In the originally broadcast form on Korean television, this episode of "Goblin" contains a helpful recap explaining the major events from the previous episode. These are some help when it comes to major plot points, like how memories of past lives can be restored by touching a Grim Reaper (?), and also how New Year's Eve festivities have been driving the major emotional events lately. This does admittedly make for a fairly romantic backdrop, limited though it may be when romance is a subordinate concern to plot. Which is once again, all this past life stuff.
Oddly enough rather than the actual content of the backstory I was more left wondering whether there's really any ethical sense in holding people morally responsible for their actions in past lives. For that matter, what are the ethics involved in trying to force someone to restore memories of their past life? Isn't the whole point of reincarnation that it lets you start with a clean slate? It's a little unfair for the Goblin to be running around holding current incarnations personally responsible for stuff that happened several centuries ago.
But as usual magical worldbuilding takes me down an unpleasant mental path in "Goblin". We still know very little about how most of these supernatural powers actually work, so when the Goblin unexpectedly fails to subdue an adversary later on, there's any number of explanations as to why which were not properly foreshadowed. I think. It's really hard to tell when writer Kim Eun-sook is intentionally trying to create foreshadowing or whether the events in question are just random coincidences.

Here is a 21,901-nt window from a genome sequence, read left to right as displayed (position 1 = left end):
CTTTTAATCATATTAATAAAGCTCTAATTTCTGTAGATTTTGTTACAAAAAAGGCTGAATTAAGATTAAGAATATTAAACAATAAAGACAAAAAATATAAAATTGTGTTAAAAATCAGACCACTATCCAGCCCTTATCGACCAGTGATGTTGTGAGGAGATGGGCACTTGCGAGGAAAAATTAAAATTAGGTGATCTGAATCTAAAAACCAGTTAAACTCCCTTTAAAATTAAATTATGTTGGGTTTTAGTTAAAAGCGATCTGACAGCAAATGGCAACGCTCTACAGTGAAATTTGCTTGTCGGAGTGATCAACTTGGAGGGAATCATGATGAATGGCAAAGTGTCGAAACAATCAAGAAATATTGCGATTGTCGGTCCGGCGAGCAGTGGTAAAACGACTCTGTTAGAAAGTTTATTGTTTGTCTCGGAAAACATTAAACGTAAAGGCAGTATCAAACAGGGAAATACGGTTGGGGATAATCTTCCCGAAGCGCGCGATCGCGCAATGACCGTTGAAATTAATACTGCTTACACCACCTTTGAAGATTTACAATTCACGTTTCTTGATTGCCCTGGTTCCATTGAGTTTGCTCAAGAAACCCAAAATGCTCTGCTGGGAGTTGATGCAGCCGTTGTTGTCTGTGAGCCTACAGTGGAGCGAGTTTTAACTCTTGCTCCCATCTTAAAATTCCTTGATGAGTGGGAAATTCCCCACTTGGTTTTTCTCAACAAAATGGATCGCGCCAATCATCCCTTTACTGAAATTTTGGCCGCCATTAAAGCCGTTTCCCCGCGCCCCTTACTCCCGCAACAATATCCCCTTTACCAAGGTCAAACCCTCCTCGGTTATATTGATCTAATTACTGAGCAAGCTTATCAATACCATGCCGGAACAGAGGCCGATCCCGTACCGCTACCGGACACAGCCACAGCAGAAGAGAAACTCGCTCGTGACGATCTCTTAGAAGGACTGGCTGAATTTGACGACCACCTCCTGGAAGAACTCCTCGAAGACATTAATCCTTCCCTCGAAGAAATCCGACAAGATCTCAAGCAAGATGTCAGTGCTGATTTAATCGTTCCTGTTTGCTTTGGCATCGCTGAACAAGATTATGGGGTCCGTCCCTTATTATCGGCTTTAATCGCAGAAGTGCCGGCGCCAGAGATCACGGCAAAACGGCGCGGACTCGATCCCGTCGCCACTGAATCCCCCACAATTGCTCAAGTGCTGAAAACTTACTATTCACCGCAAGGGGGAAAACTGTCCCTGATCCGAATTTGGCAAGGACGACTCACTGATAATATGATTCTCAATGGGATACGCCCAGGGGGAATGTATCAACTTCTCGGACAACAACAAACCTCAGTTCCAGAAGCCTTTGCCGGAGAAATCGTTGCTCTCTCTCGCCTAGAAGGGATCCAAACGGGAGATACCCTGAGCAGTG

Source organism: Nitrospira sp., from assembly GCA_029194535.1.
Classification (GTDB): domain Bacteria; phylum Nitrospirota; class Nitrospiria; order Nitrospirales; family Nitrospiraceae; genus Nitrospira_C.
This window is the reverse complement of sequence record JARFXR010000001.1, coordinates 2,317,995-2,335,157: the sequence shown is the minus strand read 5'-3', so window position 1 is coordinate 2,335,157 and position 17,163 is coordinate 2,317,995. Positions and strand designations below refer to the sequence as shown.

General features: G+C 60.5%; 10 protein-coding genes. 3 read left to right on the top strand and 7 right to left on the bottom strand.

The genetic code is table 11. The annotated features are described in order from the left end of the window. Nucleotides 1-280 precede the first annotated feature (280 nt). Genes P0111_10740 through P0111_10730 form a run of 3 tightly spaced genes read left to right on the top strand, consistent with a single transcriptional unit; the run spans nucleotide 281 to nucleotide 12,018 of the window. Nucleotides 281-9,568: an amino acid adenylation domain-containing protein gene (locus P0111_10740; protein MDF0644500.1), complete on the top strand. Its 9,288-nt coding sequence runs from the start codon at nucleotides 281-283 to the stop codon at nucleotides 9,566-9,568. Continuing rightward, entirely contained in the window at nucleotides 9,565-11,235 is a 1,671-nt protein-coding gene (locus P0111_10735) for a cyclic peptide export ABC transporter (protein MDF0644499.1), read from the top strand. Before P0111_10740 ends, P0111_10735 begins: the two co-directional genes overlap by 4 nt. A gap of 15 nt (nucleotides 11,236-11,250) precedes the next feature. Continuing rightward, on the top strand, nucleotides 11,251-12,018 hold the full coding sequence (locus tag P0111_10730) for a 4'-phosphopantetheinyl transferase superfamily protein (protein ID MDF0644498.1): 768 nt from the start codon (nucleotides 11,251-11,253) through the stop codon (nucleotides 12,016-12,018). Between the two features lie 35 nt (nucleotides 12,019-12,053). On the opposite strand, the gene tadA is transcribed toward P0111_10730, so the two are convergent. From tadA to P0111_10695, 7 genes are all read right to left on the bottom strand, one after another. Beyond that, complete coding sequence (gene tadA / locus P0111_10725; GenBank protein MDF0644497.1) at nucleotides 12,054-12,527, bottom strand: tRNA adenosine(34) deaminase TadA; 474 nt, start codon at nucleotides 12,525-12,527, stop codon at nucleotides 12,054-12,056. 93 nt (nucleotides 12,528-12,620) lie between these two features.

The whole deal with the green ring, for example, is really obvious for explaining who the Grim Reaper and Sunny were in their past lives. I'm sure it was present in all flashbacks up until this point. But without proper emphasis, all the major revelations still feel like they came out of nowhere. A late scene where the Grim Reaper and Sunny explicitly role play their past lives is helpful, mainly because I've been worried about another bait and switch.
Flashbacks overall are kind of disappointing, because the flashback backstory tends to be much more straightforward than the present-day story with several completely different kinds of overlapping magic. The big change with Eun-tak and her ghost friends at the end, for example, is more mystifying than it is dramatic because who knows what caused it. If we find out next episode, we'll be lucky.
Review by William Schwartz
Staff writer. Has been writing articles for HanCinema since 2012, having lived in South Korea since 2011. Started out in Gyeongju, then to Daegu, then to Ansan, then to Yeongju, then to Seoul, lived on the road for HanCinema's travel diaries series in the summer of 2016, and is currently settled in Anyang. Has good tips for utilizing South Korea's public bus system. William Schwartz can be contacted via firstname.lastname@example.org.
"[HanCinema's Drama Review] "Goblin" Episode 12"
by HanCinema is licensed under a Creative Commons Attribution-Share Alike 3.0 Unported License.
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